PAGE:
Choosing Wisely: Prevalence and Correlates of Low-Value Health Care Services in the United States

Journal of General Internal Medicine
November 2014
Colla, C.H., Morden, N.E., Sequist, T.D., Schpero, W.L., and Rosenthal, M.B.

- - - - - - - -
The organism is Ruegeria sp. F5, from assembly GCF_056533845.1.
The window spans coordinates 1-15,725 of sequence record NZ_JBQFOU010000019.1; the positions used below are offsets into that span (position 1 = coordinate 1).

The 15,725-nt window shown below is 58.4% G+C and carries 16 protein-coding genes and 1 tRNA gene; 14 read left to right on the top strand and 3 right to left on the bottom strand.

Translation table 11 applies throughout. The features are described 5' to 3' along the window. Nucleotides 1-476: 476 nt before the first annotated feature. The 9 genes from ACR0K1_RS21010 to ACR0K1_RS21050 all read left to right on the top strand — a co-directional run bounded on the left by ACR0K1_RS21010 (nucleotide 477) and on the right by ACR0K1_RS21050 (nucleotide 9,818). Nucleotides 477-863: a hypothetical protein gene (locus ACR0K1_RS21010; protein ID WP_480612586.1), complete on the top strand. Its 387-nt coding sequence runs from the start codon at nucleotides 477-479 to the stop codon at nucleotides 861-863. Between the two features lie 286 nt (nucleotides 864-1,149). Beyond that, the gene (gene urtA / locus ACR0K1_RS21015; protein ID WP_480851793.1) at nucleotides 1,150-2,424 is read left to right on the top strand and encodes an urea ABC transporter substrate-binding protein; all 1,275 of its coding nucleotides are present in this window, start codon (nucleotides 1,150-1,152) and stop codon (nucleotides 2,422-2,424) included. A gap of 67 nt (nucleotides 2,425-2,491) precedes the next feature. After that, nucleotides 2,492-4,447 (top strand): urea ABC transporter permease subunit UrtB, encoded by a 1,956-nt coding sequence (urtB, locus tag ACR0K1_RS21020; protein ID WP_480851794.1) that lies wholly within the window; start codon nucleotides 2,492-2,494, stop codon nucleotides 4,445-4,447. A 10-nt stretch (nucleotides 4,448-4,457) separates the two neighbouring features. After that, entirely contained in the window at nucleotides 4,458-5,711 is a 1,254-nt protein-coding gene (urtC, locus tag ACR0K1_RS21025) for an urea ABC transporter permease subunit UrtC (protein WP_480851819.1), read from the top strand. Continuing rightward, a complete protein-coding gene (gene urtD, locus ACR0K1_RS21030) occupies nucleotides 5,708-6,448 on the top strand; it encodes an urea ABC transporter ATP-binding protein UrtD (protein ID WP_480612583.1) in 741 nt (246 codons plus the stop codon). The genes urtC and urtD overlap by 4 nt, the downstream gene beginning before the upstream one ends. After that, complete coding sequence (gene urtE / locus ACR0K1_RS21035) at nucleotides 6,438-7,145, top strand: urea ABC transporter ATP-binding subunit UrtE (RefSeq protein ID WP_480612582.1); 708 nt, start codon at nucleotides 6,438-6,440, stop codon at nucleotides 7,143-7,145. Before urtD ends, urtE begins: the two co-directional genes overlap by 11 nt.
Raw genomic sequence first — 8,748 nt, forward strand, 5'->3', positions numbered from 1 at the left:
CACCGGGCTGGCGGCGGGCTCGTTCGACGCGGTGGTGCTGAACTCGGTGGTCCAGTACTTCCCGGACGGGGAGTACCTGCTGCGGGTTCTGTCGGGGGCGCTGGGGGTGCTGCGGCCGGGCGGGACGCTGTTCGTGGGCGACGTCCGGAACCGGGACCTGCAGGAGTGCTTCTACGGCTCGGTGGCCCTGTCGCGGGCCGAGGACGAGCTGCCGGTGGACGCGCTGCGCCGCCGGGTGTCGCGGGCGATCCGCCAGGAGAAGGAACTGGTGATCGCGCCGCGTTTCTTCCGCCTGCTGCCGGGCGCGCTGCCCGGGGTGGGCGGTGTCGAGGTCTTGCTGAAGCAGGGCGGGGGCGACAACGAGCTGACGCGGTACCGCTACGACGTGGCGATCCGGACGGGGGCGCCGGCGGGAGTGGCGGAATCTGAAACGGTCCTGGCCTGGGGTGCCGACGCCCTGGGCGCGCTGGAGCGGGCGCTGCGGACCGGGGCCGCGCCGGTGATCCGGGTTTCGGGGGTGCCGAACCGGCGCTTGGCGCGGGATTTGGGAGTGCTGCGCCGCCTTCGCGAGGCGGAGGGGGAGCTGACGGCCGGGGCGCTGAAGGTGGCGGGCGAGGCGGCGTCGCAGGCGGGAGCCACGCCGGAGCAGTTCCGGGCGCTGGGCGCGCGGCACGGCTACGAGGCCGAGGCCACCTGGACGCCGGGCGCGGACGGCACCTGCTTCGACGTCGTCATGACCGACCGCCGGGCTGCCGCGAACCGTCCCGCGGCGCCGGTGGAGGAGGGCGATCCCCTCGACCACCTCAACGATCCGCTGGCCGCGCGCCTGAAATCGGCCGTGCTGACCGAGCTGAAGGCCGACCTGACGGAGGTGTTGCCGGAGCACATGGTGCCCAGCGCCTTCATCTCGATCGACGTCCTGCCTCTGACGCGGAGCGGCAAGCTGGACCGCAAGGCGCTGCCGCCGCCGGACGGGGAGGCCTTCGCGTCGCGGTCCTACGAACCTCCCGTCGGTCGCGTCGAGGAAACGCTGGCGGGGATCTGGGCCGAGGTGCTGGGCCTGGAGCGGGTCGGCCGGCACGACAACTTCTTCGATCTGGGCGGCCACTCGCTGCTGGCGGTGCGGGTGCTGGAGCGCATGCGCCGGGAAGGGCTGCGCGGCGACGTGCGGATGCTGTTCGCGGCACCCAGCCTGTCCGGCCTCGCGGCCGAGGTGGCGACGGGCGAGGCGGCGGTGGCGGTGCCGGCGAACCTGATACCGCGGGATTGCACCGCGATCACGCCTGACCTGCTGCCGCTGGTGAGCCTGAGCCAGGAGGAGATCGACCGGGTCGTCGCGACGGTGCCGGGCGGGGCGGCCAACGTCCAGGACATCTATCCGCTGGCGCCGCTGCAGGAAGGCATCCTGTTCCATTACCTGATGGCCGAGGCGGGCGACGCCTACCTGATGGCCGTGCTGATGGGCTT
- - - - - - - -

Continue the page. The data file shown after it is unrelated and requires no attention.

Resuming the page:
Specialty societies in the United States identified low-value tests and procedures that contribute to waste and poor health care quality via implementation of the American Board of Internal Medicine Foundation’s Choosing Wisely initiative. The researchers used Medicare data from 2006 to 2011, to develop claims-based algorithms and estimate the prevalence of 11 Choosing Wisely low-value services. The researchers used the results of their study to examine the demographic health and health care system correlates of low-value care at a regional level. Their results show that regional characteristics associated with higher use of low-value services included greater overall per capita spending, a higher specialist to primary care ratio, and higher proportion of minority beneficiaries. Their findings suggest that the delivery of wasteful and potentially harmful services may be a fruitful area for further research and policy intervention for hospital referral regions (HRRs) with higher per-capita spending.

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